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  • How many children live in the European Union?
  • And how has their share in the population evolved and is expected to change in the future?
  • Are the youngest children in your country cared for more often by their parents, relatives, a child-minder or through a day-care centre?
  • How do young people make the switch from school to work?
  • How are they affected by information and communication technologies in their everyday lives?

Answers to these questions and many more can be found in the flagship publication Being young in Europe todayissued by Eurostat.

These statistics in the publication play an important role in evaluating progress toward the EU Youth Strategy Deutsch (de) English (en) español (es) français (fr) italiano (it) .

As Mariana Kotzeva, Deputy Director-General and Chief Editor of Eurostat, says in the foreword of the publication:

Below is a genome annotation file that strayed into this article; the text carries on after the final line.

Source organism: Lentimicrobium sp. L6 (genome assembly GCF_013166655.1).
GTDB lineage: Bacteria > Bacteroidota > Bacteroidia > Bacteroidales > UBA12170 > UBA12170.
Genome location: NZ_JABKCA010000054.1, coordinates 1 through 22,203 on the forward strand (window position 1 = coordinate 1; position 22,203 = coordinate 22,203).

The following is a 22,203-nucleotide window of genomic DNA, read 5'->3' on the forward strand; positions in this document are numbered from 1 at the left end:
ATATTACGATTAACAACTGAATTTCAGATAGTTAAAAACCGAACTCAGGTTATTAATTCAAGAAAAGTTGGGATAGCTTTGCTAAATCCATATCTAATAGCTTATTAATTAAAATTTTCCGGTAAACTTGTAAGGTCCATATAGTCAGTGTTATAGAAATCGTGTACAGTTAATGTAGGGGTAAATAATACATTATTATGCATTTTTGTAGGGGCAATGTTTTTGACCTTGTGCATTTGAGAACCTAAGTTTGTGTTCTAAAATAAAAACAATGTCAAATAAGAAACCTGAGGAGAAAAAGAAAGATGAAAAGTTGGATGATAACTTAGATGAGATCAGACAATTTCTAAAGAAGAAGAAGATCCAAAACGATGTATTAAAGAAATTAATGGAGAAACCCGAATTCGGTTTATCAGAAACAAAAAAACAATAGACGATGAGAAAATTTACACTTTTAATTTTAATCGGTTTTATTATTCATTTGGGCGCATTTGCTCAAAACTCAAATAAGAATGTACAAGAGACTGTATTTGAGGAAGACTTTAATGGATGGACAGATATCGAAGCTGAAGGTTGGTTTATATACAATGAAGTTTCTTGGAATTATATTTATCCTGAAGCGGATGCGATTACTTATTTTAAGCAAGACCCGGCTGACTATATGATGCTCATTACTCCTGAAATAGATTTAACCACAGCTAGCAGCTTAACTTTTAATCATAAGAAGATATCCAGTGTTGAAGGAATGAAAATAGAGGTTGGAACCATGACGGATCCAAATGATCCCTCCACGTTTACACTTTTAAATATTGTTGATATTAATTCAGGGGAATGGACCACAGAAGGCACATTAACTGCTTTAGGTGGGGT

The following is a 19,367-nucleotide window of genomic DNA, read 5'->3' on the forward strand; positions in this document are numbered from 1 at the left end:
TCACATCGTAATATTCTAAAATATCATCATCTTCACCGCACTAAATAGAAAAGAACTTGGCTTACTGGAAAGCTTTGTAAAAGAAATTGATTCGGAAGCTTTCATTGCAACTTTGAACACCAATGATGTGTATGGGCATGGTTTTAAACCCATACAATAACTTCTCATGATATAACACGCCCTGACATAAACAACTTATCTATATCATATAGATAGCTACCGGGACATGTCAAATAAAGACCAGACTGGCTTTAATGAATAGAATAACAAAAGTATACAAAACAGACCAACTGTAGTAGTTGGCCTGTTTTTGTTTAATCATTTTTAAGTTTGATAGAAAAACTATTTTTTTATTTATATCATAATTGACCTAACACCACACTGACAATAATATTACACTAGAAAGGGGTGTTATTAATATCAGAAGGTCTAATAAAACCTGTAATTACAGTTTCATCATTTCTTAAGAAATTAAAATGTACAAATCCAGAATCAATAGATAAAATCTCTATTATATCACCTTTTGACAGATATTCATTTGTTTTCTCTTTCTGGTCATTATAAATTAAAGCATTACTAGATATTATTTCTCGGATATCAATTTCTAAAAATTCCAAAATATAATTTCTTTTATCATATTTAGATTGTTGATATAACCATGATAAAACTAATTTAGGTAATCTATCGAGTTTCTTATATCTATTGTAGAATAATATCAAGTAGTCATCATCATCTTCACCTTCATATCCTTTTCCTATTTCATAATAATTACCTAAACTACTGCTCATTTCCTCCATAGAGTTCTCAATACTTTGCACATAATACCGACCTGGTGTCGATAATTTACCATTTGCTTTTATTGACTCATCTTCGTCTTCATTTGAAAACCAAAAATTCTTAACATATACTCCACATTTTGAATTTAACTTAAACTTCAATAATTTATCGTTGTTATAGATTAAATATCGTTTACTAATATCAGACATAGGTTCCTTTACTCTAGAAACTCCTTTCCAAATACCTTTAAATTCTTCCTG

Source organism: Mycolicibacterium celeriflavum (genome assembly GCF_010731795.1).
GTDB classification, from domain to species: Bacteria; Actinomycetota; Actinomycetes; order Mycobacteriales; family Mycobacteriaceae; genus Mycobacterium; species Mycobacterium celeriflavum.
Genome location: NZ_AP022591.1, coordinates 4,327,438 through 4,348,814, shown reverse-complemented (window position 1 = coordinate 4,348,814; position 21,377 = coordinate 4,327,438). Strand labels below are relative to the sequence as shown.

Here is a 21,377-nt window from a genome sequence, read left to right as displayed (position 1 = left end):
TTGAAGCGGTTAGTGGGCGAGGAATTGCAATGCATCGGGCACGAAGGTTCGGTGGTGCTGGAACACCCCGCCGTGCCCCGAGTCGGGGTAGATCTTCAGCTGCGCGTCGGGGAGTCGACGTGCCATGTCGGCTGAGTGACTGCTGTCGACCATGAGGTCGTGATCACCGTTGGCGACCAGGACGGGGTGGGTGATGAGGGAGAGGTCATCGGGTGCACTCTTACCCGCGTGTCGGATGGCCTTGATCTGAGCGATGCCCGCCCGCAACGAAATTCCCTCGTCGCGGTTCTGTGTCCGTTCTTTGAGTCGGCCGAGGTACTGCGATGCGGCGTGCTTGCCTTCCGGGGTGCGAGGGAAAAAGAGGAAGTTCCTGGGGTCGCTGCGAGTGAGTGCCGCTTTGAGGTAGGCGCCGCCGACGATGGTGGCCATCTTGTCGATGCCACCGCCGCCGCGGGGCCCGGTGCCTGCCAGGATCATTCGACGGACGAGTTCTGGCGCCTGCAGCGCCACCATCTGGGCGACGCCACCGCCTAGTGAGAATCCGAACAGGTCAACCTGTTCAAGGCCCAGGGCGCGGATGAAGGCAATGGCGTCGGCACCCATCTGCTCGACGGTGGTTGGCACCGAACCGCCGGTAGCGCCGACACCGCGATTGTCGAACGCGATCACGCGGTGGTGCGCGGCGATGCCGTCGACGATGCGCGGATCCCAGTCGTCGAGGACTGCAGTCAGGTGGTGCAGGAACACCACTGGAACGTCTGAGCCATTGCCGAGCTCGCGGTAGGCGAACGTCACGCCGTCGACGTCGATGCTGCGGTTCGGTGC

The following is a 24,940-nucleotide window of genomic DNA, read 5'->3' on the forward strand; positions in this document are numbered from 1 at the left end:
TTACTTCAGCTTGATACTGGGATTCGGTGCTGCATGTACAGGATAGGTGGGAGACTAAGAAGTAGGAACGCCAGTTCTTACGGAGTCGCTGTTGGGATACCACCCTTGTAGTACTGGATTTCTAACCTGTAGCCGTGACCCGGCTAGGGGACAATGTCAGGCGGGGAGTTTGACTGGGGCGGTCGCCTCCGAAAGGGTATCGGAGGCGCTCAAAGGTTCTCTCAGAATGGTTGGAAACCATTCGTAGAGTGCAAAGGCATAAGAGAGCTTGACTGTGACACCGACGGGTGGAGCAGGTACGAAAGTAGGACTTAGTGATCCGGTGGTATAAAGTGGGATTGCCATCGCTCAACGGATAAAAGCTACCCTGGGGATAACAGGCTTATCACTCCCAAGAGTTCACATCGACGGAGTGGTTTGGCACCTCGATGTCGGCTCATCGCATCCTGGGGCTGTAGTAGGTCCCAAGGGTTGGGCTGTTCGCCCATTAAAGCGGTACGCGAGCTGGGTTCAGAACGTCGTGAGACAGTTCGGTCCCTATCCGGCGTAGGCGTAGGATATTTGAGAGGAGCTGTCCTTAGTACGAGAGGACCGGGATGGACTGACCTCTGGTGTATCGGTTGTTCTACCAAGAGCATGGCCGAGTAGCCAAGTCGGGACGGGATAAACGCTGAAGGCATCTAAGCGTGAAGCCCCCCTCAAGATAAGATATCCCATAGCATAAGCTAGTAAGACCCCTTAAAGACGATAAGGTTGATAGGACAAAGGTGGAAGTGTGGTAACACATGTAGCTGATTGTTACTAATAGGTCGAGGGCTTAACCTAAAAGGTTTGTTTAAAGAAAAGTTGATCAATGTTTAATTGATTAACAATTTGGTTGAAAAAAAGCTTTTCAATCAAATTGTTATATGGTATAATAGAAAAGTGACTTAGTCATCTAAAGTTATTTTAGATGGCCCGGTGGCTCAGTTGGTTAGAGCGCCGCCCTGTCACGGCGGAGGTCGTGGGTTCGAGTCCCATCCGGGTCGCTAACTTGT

"This flagship publication on children and young people, focusing on their concerns and interests...It aims to provide an insight into the past, current and future situation of our youngest fellow citizens."

Interactive Infographic

The publication was released alongside an interactive infographic Choose translations of the previous link  on young Europeans that lets users compare their own lives to those of others of their own age group throughout Europe.

Being young in Europe today is divided into seven chapters covering demography, family and society, health, education, access to and participation in the labour market, living conditions and the digital world. The publication is also available as a series of articles online.